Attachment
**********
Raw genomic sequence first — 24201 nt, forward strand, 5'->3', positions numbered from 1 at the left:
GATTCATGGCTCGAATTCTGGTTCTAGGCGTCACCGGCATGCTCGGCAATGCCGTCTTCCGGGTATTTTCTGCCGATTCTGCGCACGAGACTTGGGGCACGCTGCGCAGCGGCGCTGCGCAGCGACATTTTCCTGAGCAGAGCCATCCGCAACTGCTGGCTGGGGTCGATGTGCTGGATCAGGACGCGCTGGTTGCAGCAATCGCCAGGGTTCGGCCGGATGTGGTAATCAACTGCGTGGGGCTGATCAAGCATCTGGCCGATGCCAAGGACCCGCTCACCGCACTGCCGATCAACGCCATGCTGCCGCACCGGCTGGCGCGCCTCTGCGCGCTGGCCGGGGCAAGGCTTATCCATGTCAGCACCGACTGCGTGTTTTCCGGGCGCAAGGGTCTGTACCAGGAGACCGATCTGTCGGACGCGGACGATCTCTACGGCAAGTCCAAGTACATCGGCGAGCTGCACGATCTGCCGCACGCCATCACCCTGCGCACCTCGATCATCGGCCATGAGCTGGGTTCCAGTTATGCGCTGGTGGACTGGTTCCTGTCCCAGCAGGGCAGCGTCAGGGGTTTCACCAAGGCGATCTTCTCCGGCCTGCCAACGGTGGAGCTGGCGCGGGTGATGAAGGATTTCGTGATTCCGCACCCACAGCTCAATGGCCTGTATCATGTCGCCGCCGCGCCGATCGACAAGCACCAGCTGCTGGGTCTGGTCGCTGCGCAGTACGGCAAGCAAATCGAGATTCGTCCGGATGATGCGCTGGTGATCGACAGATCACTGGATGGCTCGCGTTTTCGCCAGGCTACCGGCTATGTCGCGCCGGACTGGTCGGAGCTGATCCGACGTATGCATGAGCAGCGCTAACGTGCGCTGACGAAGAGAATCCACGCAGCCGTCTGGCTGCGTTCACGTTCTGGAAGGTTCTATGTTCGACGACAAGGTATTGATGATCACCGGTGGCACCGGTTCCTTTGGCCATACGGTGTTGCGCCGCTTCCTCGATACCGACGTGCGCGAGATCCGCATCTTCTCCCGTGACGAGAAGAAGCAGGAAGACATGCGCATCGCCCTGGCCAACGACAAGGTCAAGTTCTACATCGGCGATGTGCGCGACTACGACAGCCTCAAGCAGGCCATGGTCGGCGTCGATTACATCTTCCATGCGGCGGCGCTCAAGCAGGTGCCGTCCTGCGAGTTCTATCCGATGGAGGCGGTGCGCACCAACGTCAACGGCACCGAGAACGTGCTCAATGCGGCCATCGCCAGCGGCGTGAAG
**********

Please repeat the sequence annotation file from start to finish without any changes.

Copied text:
Raw genomic sequence first — 24201 nt, forward strand, 5'->3', positions numbered from 1 at the left:
GATTCATGGCTCGAATTCTGGTTCTAGGCGTCACCGGCATGCTCGGCAATGCCGTCTTCCGGGTATTTTCTGCCGATTCTGCGCACGAGACTTGGGGCACGCTGCGCAGCGGCGCTGCGCAGCGACATTTTCCTGAGCAGAGCCATCCGCAACTGCTGGCTGGGGTCGATGTGCTGGATCAGGACGCGCTGGTTGCAGCAATCGCCAGGGTTCGGCCGGATGTGGTAATCAACTGCGTGGGGCTGATCAAGCATCTGGCCGATGCCAAGGACCCGCTCACCGCACTGCCGATCAACGCCATGCTGCCGCACCGGCTGGCGCGCCTCTGCGCGCTGGCCGGGGCAAGGCTTATCCATGTCAGCACCGACTGCGTGTTTTCCGGGCGCAAGGGTCTGTACCAGGAGACCGATCTGTCGGACGCGGACGATCTCTACGGCAAGTCCAAGTACATCGGCGAGCTGCACGATCTGCCGCACGCCATCACCCTGCGCACCTCGATCATCGGCCATGAGCTGGGTTCCAGTTATGCGCTGGTGGACTGGTTCCTGTCCCAGCAGGGCAGCGTCAGGGGTTTCACCAAGGCGATCTTCTCCGGCCTGCCAACGGTGGAGCTGGCGCGGGTGATGAAGGATTTCGTGATTCCGCACCCACAGCTCAATGGCCTGTATCATGTCGCCGCCGCGCCGATCGACAAGCACCAGCTGCTGGGTCTGGTCGCTGCGCAGTACGGCAAGCAAATCGAGATTCGTCCGGATGATGCGCTGGTGATCGACAGATCACTGGATGGCTCGCGTTTTCGCCAGGCTACCGGCTATGTCGCGCCGGACTGGTCGGAGCTGATCCGACGTATGCATGAGCAGCGCTAACGTGCGCTGACGAAGAGAATCCACGCAGCCGTCTGGCTGCGTTCACGTTCTGGAAGGTTCTATGTTCGACGACAAGGTATTGATGATCACCGGTGGCACCGGTTCCTTTGGCCATACGGTGTTGCGCCGCTTCCTCGATACCGACGTGCGCGAGATCCGCATCTTCTCCCGTGACGAGAAGAAGCAGGAAGACATGCGCATCGCCCTGGCCAACGACAAGGTCAAGTTCTACATCGGCGATGTGCGCGACTACGACAGCCTCAAGCAGGCCATGGTCGGCGTCGATTACATCTTCCATGCGGCGGCGCTCAAGCAGGTGCCGTCCTGCGAGTTCTATCCGATGGAGGCGGTGCGCACCAACGTCAACGGCACCGAGAACGTGCTCAATGCGGCCATCGCCAGCGGCGTGAAG